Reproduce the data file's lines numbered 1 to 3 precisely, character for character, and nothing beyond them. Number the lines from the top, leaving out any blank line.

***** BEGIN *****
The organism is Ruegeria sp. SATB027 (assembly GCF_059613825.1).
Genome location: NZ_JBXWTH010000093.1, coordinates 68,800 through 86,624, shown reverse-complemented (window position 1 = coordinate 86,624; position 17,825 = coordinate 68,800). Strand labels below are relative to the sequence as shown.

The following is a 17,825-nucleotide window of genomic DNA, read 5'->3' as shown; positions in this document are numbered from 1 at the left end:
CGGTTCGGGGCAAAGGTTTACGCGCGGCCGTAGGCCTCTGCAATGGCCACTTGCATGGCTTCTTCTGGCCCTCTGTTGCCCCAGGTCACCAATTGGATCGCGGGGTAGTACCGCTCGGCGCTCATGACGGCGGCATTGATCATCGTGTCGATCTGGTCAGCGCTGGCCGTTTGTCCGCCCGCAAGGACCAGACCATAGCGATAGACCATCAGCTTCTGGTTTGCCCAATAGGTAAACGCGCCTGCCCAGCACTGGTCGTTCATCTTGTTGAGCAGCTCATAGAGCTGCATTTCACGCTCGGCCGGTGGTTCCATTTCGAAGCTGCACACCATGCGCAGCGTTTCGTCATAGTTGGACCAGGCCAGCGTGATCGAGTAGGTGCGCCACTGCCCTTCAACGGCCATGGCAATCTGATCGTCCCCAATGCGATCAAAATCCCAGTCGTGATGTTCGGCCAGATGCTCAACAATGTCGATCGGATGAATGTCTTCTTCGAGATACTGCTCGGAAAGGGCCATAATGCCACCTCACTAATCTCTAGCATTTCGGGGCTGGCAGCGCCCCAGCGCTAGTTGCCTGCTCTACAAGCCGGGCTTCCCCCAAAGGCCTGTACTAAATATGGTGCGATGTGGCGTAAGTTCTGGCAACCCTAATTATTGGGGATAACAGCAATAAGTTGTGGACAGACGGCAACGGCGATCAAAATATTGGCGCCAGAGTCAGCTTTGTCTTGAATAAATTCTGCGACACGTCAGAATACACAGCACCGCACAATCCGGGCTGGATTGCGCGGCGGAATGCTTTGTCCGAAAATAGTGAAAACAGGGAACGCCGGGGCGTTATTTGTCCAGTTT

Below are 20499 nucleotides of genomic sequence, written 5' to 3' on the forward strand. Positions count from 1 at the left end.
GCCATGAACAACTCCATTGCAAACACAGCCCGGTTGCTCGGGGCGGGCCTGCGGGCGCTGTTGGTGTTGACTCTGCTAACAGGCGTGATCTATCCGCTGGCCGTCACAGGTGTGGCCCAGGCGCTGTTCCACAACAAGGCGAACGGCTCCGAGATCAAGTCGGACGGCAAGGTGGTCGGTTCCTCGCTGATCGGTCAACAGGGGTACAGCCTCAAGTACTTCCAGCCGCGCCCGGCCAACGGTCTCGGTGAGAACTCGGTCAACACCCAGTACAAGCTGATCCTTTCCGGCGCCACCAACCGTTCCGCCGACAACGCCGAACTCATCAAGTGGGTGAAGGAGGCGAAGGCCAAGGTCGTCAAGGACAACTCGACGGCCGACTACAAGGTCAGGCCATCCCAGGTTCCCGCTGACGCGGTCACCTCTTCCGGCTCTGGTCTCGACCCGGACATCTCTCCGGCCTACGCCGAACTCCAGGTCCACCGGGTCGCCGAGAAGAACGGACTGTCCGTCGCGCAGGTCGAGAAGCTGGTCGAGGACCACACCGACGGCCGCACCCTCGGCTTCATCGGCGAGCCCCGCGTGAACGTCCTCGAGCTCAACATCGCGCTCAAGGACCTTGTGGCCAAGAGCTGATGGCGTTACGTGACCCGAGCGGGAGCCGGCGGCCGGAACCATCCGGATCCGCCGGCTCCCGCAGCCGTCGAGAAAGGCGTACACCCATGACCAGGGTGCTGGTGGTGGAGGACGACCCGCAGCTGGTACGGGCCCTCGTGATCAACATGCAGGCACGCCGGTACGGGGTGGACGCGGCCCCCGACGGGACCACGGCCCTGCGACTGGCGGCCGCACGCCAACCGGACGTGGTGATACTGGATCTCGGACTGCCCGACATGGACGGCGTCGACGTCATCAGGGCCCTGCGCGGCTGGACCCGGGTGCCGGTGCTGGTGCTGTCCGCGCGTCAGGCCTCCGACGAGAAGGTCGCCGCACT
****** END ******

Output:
The organism is Ruegeria sp. SATB027 (assembly GCF_059613825.1).
Genome location: NZ_JBXWTH010000093.1, coordinates 68,800 through 86,624, shown reverse-complemented (window position 1 = coordinate 86,624; position 17,825 = coordinate 68,800). Strand labels below are relative to the sequence as shown.

The following is a 17,825-nucleotide window of genomic DNA, read 5'->3' as shown; positions in this document are numbered from 1 at the left end: